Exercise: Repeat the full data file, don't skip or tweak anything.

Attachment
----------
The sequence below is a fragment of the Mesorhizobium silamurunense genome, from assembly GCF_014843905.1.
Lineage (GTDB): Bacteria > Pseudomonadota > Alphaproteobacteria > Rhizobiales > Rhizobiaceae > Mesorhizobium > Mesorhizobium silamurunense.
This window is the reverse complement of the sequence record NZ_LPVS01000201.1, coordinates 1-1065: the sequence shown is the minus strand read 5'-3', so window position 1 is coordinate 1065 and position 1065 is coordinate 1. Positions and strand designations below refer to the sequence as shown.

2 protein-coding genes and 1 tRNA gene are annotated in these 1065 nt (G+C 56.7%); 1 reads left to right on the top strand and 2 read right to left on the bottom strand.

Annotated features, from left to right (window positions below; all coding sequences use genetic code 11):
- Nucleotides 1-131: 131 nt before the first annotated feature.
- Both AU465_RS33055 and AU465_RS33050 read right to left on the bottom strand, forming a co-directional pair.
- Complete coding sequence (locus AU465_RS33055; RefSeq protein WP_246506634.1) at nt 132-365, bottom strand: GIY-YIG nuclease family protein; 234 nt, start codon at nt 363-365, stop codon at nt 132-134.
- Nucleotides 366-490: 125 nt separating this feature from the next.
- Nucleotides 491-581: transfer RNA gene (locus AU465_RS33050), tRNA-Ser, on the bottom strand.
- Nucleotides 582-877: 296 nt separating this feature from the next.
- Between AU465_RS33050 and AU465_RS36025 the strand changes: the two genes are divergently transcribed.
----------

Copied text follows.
The sequence below is a fragment of the Mesorhizobium silamurunense genome, from assembly GCF_014843905.1.
Lineage (GTDB): Bacteria > Pseudomonadota > Alphaproteobacteria > Rhizobiales > Rhizobiaceae > Mesorhizobium > Mesorhizobium silamurunense.
This window is the reverse complement of the sequence record NZ_LPVS01000201.1, coordinates 1-1065: the sequence shown is the minus strand read 5'-3', so window position 1 is coordinate 1065 and position 1065 is coordinate 1. Positions and strand designations below refer to the sequence as shown.

2 protein-coding genes and 1 tRNA gene are annotated in these 1065 nt (G+C 56.7%); 1 reads left to right on the top strand and 2 read right to left on the bottom strand.

Annotated features, from left to right (window positions below; all coding sequences use genetic code 11):
- Nucleotides 1-131: 131 nt before the first annotated feature.
- Both AU465_RS33055 and AU465_RS33050 read right to left on the bottom strand, forming a co-directional pair.
- Complete coding sequence (locus AU465_RS33055; RefSeq protein WP_246506634.1) at nt 132-365, bottom strand: GIY-YIG nuclease family protein; 234 nt, start codon at nt 363-365, stop codon at nt 132-134.
- Nucleotides 366-490: 125 nt separating this feature from the next.
- Nucleotides 491-581: transfer RNA gene (locus AU465_RS33050), tRNA-Ser, on the bottom strand.
- Nucleotides 582-877: 296 nt separating this feature from the next.
- Between AU465_RS33050 and AU465_RS36025 the strand changes: the two genes are divergently transcribed.